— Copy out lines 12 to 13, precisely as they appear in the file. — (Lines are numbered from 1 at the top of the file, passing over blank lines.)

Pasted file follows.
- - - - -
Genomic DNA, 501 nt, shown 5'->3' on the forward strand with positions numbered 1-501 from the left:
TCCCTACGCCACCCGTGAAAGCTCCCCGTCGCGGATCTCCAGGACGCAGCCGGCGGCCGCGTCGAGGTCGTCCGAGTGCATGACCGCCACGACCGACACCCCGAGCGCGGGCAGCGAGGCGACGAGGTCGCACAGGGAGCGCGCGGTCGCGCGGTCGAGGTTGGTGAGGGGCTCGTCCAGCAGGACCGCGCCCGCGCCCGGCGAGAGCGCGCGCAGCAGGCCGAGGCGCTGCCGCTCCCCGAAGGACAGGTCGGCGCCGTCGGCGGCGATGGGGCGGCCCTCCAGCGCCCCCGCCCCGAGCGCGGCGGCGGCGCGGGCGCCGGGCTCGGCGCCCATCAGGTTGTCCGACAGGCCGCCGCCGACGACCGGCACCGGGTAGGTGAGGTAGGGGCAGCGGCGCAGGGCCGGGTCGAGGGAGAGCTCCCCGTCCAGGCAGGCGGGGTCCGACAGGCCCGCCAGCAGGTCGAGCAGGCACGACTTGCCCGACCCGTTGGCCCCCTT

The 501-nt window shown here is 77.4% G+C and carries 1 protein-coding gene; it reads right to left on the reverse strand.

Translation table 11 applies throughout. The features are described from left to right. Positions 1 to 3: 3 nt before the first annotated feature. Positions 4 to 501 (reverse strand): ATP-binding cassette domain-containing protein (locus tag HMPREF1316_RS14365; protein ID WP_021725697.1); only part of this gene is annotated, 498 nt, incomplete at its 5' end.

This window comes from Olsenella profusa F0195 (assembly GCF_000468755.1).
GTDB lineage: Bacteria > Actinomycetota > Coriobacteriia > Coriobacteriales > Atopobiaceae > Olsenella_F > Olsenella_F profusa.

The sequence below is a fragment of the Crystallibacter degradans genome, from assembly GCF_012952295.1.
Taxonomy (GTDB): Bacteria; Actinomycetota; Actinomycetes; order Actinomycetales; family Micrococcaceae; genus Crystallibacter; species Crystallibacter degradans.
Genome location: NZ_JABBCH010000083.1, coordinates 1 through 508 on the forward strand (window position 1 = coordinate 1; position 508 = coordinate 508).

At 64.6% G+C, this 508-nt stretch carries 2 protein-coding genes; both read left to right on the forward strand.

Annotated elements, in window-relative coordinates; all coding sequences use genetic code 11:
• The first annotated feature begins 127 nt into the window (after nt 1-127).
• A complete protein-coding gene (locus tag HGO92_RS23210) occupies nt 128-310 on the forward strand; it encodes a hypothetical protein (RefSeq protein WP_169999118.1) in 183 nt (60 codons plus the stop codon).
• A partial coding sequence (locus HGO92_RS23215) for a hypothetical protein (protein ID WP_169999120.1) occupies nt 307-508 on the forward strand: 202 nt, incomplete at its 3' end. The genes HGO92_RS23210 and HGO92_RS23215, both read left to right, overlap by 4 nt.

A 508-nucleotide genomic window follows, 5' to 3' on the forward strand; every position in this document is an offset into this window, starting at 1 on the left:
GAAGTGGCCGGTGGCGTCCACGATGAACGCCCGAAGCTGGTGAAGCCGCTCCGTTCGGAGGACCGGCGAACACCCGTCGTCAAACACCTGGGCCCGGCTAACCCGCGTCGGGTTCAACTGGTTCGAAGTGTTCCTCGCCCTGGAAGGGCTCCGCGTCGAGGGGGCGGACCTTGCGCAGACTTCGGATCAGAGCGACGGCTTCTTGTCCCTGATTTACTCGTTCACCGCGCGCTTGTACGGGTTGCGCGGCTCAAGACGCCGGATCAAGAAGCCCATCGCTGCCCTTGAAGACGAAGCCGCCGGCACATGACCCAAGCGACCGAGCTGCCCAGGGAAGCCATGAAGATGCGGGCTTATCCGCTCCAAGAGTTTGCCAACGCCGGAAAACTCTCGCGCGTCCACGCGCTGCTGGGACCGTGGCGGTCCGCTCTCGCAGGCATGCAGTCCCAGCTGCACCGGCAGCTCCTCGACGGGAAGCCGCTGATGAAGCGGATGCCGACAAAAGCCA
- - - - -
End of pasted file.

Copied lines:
• The first annotated feature begins 127 nt into the window (after nt 1-127).
• A complete protein-coding gene (locus tag HGO92_RS23210) occupies nt 128-310 on the forward strand; it encodes a hypothetical protein (RefSeq protein WP_169999118.1) in 183 nt (60 codons plus the stop codon).